(By Jan Bruce)
“It would be one thing if our phones just sat there quietly until we needed them. But they don’t. They exert a kind of tyranny over our attention and actions. Sixty-one percent of respondents said they cannot ignore their devices and check them within an hour of receiving an email, text, or alert — and 81 percent of those surveyed interrupt conversations, meals, all kinds of fun things, to do it.“
We take it for granted that more of our time and attention is spent staring into a screen. It’s become our central interface with the world. In fact, we’re consuming as about three times the amount of information today that we did in 1960, according to researchers at University of California, San Diego.
What this does to our brains, our attention span, our relationships, even our moods, however, is being studied as we speak. There is no definitive answer, yet. But we conducted a survey at meQuilibrium to find out what impact screen time was having on people’s lives, attention spans, outlook — and even we were shocked at what we found.
We Can’t Ignore Them
It would be one thing if our phones just sat there quietly until we needed them. But they don’t. They exert a kind of tyranny over our attention and actions. Sixty-one percent of respondents said they cannot ignore their devices and check them within an hour of receiving an email, text, or alert — and 81 percent of those surveyed interrupt conversations, meals, all kinds of fun things, to do it.
Rethink the urge. When you feel yourself reaching for your phone, hit pause. Ask yourself what could be gained from checking right now. Delay it–especially if you’re in the middle of food or conversation.
We Feel Worse After Checking
I could almost understand the Pavlovian response we have to buzzing and ringing if we were guaranteed to feel better after tuning in to our screens. But it turns out we’ll stop mid-sentence or mid-chew to check our email and texts–only to feel worse. Sixty-one percent of those surveyed reported feeling jealous, depressed, or even annoyed after checking updates! It’s no surprise, then, that 73 percent of respondents believe that their devices contribute to stress in their lives.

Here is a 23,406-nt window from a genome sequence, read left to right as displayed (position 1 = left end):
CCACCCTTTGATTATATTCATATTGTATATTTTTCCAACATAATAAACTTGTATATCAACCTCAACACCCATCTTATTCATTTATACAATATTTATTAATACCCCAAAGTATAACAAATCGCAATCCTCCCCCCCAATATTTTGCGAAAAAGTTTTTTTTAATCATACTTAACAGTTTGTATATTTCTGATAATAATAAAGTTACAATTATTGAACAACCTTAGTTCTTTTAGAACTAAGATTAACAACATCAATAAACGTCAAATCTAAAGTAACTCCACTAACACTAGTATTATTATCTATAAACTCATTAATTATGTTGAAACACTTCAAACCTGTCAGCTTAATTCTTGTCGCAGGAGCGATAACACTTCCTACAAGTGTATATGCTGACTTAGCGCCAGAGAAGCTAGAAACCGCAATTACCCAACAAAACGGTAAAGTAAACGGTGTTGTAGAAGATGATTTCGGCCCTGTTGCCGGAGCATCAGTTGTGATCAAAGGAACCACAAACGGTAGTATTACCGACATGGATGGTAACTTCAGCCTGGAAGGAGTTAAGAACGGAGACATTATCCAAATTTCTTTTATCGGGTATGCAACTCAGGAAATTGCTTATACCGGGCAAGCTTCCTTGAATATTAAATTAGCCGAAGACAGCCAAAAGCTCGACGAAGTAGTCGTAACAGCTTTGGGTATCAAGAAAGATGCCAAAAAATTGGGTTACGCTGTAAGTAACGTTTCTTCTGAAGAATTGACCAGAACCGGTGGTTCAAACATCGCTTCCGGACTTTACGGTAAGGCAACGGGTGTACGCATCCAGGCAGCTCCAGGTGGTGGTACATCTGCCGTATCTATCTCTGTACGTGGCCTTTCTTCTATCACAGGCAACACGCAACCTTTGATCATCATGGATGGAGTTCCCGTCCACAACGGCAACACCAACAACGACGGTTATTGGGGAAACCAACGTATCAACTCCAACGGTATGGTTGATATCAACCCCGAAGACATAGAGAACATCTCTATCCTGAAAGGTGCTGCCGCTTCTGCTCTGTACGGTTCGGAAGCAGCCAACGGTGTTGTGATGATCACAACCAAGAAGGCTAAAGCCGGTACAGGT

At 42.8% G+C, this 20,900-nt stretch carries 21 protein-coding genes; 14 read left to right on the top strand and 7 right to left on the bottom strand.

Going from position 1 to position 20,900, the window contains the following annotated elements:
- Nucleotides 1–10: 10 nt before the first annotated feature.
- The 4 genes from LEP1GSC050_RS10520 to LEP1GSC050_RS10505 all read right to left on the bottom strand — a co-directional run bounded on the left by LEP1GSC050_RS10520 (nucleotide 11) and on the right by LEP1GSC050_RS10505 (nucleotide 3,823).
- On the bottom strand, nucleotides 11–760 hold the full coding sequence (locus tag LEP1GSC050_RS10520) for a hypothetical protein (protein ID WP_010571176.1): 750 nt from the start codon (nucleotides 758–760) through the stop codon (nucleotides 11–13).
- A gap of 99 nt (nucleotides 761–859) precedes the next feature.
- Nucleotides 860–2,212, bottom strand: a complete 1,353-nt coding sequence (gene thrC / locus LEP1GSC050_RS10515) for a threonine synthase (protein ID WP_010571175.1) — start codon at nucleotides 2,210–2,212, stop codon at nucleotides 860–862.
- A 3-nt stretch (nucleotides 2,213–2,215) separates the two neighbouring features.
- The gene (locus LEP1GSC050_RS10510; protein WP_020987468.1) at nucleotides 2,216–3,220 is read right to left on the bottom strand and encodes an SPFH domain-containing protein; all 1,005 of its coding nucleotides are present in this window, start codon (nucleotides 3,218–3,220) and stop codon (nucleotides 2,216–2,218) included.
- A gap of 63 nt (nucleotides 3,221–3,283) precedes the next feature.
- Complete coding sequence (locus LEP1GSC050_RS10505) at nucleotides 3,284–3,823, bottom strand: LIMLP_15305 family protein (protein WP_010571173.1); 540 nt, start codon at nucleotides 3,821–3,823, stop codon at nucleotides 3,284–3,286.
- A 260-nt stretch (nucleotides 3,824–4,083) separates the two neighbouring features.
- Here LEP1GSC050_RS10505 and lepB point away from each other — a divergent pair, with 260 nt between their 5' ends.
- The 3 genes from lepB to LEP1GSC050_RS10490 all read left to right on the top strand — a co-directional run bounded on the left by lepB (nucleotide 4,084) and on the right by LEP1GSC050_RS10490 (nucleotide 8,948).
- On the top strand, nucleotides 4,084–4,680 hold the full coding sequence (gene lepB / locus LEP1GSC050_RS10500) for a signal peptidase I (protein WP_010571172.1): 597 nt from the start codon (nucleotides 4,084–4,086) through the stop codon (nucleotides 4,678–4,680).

Rethink the effects. Next time you do a quick scan of email, text, and social networks, ask yourself, what did you learn and how did it make you feel? We rarely take the time to reflect on it, but doing so and owning up to how it makes you feel and what, if anything, it’s doing for you, is the first step to making a shift.
We Spend More Time With Screens Than People
It’s bad enough that we’ll stop what we’re doing with those we love to do something that will undoubtedly leave us more stressed — but more and more people are opting for screen time over the company of others. Three out of five people admitted to spending more of their free time on their computers than with their significant others.
Rethink your time. Rather than let digital inertia take over, make a plan: to go out, to see people, to get food, meet someone for a walk. It does require an extra effort to put yourself in front of other people, even the ones you live with — but the rewards you’ll reap from that company will outweigh anything you’ll find on Facebook.
Your device isn’t evil unto itself, of course. But the more you can become aware of your own habits and the effect your screen time is having on you, the more in control of your attention you can be.
Jan Bruce is CEO and co-founder of meQuilibrium
(Source: Huffington post)
“Opinion pieces of this sort published on RISE Networks are those of the original authors and do not in anyway represent the thoughts, beliefs and ideas of RISE Networks.”